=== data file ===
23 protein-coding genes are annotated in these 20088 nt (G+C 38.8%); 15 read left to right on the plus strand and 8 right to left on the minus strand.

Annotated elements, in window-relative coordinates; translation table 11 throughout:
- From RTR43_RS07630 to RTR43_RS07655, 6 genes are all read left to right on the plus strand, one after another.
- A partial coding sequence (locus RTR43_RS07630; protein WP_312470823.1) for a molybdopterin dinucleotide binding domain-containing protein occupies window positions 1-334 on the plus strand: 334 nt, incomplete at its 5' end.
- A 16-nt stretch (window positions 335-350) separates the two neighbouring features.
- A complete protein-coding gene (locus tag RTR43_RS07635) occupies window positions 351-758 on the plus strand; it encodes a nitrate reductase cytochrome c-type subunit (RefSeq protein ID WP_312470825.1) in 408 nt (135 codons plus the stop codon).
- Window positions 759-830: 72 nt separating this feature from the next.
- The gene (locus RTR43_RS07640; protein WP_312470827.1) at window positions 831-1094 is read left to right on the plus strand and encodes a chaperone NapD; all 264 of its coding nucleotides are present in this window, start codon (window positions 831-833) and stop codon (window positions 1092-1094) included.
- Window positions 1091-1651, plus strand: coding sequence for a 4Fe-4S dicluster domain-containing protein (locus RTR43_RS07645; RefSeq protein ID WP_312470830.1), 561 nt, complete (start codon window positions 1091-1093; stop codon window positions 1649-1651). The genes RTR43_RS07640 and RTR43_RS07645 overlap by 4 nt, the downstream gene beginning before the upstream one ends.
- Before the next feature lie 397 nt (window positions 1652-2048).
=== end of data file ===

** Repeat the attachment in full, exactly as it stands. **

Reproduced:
23 protein-coding genes are annotated in these 20088 nt (G+C 38.8%); 15 read left to right on the plus strand and 8 right to left on the minus strand.

Annotated elements, in window-relative coordinates; translation table 11 throughout:
- From RTR43_RS07630 to RTR43_RS07655, 6 genes are all read left to right on the plus strand, one after another.
- A partial coding sequence (locus RTR43_RS07630; protein WP_312470823.1) for a molybdopterin dinucleotide binding domain-containing protein occupies window positions 1-334 on the plus strand: 334 nt, incomplete at its 5' end.
- A 16-nt stretch (window positions 335-350) separates the two neighbouring features.
- A complete protein-coding gene (locus tag RTR43_RS07635) occupies window positions 351-758 on the plus strand; it encodes a nitrate reductase cytochrome c-type subunit (RefSeq protein ID WP_312470825.1) in 408 nt (135 codons plus the stop codon).
- Window positions 759-830: 72 nt separating this feature from the next.
- The gene (locus RTR43_RS07640; protein WP_312470827.1) at window positions 831-1094 is read left to right on the plus strand and encodes a chaperone NapD; all 264 of its coding nucleotides are present in this window, start codon (window positions 831-833) and stop codon (window positions 1092-1094) included.
- Window positions 1091-1651, plus strand: coding sequence for a 4Fe-4S dicluster domain-containing protein (locus RTR43_RS07645; RefSeq protein ID WP_312470830.1), 561 nt, complete (start codon window positions 1091-1093; stop codon window positions 1649-1651). The genes RTR43_RS07640 and RTR43_RS07645 overlap by 4 nt, the downstream gene beginning before the upstream one ends.
- Before the next feature lie 397 nt (window positions 1652-2048).